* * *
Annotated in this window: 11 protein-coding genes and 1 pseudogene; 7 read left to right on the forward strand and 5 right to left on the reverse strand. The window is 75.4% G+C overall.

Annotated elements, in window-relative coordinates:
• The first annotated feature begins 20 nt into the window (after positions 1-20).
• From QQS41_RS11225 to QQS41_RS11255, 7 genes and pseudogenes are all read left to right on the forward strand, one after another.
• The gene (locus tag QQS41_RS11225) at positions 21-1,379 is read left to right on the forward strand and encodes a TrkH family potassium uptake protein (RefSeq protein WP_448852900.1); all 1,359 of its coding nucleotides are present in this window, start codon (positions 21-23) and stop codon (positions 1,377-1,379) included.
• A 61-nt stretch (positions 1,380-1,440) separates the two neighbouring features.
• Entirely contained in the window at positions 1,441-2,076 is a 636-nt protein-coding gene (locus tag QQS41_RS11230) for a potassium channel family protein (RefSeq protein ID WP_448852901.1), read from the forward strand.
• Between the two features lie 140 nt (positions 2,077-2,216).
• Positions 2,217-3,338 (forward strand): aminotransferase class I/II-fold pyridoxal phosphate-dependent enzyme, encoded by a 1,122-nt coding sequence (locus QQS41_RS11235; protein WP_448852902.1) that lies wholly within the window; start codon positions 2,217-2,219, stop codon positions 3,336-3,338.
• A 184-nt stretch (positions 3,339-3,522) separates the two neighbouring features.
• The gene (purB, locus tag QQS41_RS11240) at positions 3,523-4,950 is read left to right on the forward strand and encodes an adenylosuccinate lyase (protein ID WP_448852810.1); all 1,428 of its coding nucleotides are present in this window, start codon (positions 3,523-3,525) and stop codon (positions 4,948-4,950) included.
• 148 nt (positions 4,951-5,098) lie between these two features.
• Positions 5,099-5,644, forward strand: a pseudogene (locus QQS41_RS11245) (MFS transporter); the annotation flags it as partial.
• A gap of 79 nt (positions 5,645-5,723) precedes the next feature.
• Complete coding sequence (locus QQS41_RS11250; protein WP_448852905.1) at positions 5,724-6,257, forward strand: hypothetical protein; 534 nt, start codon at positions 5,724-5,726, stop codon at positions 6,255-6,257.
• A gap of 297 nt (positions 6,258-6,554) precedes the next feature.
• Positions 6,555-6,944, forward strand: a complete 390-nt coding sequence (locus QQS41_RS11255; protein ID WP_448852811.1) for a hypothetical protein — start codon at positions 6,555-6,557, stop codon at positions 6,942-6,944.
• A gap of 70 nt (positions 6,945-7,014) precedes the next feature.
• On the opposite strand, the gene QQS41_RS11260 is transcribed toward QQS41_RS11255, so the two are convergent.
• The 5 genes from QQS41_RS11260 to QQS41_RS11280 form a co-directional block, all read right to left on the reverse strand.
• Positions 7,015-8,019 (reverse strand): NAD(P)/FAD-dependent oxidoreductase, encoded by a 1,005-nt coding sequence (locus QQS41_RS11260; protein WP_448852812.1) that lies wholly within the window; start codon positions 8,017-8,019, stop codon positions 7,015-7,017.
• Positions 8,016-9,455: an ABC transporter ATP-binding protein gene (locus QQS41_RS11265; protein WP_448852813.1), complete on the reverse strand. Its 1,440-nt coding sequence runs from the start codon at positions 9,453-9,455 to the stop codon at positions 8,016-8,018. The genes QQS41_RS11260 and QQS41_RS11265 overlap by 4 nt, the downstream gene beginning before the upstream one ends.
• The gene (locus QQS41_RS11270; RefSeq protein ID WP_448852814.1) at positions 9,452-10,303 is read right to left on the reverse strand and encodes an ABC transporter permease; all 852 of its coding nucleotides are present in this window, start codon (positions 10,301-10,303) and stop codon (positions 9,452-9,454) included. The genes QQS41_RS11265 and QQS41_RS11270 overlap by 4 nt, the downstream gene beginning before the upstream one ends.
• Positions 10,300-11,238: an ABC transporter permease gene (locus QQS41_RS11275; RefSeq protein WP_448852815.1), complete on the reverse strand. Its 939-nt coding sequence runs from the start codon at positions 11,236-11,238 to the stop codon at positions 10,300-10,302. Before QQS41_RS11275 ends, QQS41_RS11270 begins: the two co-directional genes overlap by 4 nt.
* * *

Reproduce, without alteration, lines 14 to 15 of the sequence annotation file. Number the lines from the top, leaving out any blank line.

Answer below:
• A gap of 79 nt (positions 5,645-5,723) precedes the next feature.
• Complete coding sequence (locus QQS41_RS11250; protein WP_448852905.1) at positions 5,724-6,257, forward strand: hypothetical protein; 534 nt, start codon at positions 5,724-5,726, stop codon at positions 6,255-6,257.